I’ve been using VSCOX, but these tips should work for any editing app.
The first thing I’d like to stress is that this is intended for someone who wants to have a consistent feed and a strong aesthetic (which, let’s face it, is what life is all about). If you use instagram to share photos of your cat and the account isn’t called mr. miaogi, this may not be for you.
The second thing to stress is what sort of photos tend to “do well” on insta. Apparently bright photos, warmer tones, and photos of faces tend to be more successful. Just something to bear in mind.
Remember, the goal here is to make your photos look obviously edited, but as though you “weren’t really trying.” Super casual. Instagram editing is the messy bun of photography.
#1: Get a good original photo.
I cannot stress enough how important this is. A filter can only do so much. In fact, more than once I’ve wanted to post a photo on instagram, and even though I’ve liked the original, after hours spent editing I haven’t been able to get it to fit into my aesthetic or give it the “look” I’ve wanted. More than once I’ve had to simply admit that there was something off about the original. The most common culprit here is lighting. More specifically, I like bright, simple photos; artificial lighting or a photo with too much natural contrast often sticks out like a sore thumb. Ideally you want a fairly bright day, but overcast as opposed to sunny (direct sunlight can cause some weird shadows and whatnot)
My number one example was the photo below, taken at Elan. I love the pose, the setup – pretty much everything about this photo in isolation. But it simply doesn’t go with my aesthetic, however I try to edit it. And believe me, I’ve tried.
Whenever I’ve had a strong original photo, editing has taken minimal time and effort. It’s hard to go wrong when every filter looks banging.
My top tip for getting a good original is to have no shame. If you’re not 100% satisfied upon scrolling through your set of 50 photos, ask your friend/parent/instahusband/uber driver to take more. Be as specific as possible – I like to give helpful tips such as “try to take photos mid-movement” and “take as many as possible, there is no upper limit!” I had this experience when I went to AIDA in Shoreditch to get a photo of a rose latte (my first ever rose latte, in fact), and ended up not quite satisfied with the photos I’d taken. After drinking the latte and thoroughly embarrassing myself by taking photos of all angles in front of the bemused baristas, I considered what to do next. In the end, I simply ordered another latte, moved to a different seat, took yet another set of photos, and – low and behold – got the perfect shot. Persevere. If you’re not happy now, you won’t be happy later.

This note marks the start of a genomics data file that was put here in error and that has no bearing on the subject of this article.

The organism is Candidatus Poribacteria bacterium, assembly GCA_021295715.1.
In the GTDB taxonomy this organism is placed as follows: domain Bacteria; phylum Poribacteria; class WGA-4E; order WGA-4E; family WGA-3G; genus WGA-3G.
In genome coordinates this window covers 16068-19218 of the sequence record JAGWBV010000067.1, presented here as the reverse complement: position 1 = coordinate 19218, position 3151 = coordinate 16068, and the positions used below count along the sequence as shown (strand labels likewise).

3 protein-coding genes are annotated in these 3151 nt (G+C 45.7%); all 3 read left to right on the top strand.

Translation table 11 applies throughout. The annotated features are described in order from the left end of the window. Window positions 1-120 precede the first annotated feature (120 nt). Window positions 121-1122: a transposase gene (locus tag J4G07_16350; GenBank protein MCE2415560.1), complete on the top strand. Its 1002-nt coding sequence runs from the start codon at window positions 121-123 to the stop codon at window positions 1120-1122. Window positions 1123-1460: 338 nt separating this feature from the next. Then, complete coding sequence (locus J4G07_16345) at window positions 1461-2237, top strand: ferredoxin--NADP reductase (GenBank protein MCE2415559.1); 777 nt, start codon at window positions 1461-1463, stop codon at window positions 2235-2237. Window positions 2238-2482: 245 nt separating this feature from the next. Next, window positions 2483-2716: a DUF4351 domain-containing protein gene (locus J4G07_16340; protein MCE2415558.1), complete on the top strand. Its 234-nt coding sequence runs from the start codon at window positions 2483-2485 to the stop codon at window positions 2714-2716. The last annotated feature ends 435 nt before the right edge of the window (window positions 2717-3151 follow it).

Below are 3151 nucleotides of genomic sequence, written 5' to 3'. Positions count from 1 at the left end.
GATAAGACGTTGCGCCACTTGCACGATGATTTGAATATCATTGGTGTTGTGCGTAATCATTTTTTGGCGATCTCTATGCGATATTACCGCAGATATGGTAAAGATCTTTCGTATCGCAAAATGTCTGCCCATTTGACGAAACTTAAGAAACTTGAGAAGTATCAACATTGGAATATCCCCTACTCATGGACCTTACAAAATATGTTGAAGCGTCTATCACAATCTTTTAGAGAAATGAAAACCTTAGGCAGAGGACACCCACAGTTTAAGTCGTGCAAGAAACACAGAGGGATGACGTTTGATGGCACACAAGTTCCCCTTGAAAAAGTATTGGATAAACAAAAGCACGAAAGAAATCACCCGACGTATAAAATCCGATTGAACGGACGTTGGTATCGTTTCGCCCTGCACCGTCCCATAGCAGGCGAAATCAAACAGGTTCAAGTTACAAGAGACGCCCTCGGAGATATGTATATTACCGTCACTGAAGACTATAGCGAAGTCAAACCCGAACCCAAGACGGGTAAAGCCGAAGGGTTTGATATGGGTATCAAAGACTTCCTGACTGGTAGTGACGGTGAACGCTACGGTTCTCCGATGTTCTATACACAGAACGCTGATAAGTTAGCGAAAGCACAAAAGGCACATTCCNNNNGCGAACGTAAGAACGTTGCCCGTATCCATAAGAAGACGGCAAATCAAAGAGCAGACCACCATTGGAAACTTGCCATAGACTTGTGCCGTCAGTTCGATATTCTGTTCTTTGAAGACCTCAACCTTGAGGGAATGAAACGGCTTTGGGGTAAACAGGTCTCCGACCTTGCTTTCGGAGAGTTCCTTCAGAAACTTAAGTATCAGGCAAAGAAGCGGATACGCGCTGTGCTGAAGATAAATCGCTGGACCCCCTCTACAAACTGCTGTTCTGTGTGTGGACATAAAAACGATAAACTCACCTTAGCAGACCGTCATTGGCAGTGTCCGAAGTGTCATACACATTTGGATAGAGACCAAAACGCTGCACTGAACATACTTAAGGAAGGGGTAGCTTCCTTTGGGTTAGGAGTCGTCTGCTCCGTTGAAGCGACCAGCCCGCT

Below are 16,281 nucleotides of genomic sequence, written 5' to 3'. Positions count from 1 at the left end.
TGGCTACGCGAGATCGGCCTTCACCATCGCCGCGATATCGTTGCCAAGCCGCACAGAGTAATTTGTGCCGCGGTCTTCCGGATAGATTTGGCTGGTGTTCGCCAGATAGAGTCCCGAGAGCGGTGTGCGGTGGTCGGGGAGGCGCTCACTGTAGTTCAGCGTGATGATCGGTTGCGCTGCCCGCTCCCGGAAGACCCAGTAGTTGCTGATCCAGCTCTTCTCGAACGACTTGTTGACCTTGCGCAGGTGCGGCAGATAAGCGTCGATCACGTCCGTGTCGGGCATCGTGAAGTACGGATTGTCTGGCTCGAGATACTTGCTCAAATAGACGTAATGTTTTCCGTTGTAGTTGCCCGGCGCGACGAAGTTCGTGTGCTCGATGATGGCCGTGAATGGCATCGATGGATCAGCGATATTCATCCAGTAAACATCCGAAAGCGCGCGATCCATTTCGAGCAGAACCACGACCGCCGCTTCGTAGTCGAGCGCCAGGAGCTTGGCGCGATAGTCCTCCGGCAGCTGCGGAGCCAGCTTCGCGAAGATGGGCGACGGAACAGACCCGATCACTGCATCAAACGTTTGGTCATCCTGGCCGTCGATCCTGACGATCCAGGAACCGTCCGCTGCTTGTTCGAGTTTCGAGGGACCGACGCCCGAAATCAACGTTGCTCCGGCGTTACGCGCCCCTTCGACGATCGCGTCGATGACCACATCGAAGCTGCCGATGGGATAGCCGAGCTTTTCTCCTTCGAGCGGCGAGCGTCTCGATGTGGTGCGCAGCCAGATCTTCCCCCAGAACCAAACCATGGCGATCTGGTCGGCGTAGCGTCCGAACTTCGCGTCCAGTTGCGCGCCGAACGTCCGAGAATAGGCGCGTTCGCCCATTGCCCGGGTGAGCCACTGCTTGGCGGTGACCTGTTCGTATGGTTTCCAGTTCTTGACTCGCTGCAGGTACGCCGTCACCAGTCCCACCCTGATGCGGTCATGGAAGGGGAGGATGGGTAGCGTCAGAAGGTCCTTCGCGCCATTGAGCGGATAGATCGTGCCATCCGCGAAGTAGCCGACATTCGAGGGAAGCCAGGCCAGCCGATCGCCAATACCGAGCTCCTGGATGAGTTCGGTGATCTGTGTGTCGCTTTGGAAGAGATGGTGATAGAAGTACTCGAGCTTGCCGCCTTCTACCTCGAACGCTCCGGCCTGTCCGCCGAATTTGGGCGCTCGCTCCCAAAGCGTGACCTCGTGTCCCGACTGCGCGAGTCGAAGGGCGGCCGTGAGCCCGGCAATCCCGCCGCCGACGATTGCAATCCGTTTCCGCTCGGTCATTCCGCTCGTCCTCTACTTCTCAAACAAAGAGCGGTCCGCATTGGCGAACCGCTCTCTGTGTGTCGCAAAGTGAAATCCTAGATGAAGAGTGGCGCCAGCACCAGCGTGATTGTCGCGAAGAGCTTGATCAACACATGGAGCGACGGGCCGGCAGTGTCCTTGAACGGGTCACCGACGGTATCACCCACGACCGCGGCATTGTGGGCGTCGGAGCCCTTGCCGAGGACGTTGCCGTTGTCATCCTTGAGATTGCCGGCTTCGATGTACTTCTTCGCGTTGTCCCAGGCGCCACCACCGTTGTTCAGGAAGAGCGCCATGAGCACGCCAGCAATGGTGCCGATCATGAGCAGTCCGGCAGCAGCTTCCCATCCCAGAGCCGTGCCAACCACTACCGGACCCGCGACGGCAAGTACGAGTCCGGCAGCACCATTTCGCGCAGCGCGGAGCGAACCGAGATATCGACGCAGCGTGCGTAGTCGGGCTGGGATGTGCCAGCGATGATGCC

#2: Pick a filter.
(Also known as a preset if you’re super fancy.)
This is easy enough – just pick your favourite on whatever app you are using. I’d recommend having a few “go-to” filters. After some time using VSCO, I realised I’d always use the same filters, so eventually I decided to highlight a few favourites and make my feed consistent that way (in case you were wondering, they’re AV4, AU5, FP8, and KE1). I wouldn’t recommend necessarily using the exact same filter for everything, as different photos do require different filters, but I’d pick 4-5 with a similar aesthetic that work for different types of photos (landscapey/outdoor photos, inside a cafe, on the street of your favourite city, headshots, etc).
As much as a consistent feed is important, I’d say individual photo quality is more important. I’ve several times looked at a feed which I’ve liked, only to open up individual photos and think “hmm, actually this photo isn’t very good either”. You want both in an ideal world!